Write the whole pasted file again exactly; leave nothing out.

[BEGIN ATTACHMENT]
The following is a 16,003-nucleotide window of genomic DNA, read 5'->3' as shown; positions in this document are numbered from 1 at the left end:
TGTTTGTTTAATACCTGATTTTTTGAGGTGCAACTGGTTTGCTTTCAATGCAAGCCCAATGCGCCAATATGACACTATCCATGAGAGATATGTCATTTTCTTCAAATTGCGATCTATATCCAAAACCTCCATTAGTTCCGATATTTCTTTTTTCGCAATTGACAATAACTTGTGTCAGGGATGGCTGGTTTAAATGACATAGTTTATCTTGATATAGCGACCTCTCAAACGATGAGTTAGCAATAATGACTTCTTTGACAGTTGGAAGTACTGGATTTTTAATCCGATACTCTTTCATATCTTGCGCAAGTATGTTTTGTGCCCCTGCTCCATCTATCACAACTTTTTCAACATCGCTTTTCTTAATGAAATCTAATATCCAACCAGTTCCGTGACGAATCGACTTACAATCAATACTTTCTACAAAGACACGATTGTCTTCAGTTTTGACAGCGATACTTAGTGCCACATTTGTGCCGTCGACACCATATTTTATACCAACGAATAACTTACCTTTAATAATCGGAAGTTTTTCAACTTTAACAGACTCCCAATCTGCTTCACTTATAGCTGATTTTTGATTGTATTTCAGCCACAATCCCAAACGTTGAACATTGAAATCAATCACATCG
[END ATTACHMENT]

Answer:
The following is a 16,003-nucleotide window of genomic DNA, read 5'->3' as shown; positions in this document are numbered from 1 at the left end:
TGTTTGTTTAATACCTGATTTTTTGAGGTGCAACTGGTTTGCTTTCAATGCAAGCCCAATGCGCCAATATGACACTATCCATGAGAGATATGTCATTTTCTTCAAATTGCGATCTATATCCAAAACCTCCATTAGTTCCGATATTTCTTTTTTCGCAATTGACAATAACTTGTGTCAGGGATGGCTGGTTTAAATGACATAGTTTATCTTGATATAGCGACCTCTCAAACGATGAGTTAGCAATAATGACTTCTTTGACAGTTGGAAGTACTGGATTTTTAATCCGATACTCTTTCATATCTTGCGCAAGTATGTTTTGTGCCCCTGCTCCATCTATCACAACTTTTTCAACATCGCTTTTCTTAATGAAATCTAATATCCAACCAGTTCCGTGACGAATCGACTTACAATCAATACTTTCTACAAAGACACGATTGTCTTCAGTTTTGACAGCGATACTTAGTGCCACATTTGTGCCGTCGACACCATATTTTATACCAACGAATAACTTACCTTTAATAATCGGAAGTTTTTCAACTTTAACAGACTCCCAATCTGCTTCACTTATAGCTGATTTTTGATTGTATTTCAGCCACAATCCCAAACGTTGAACATTGAAATCAATCACATCG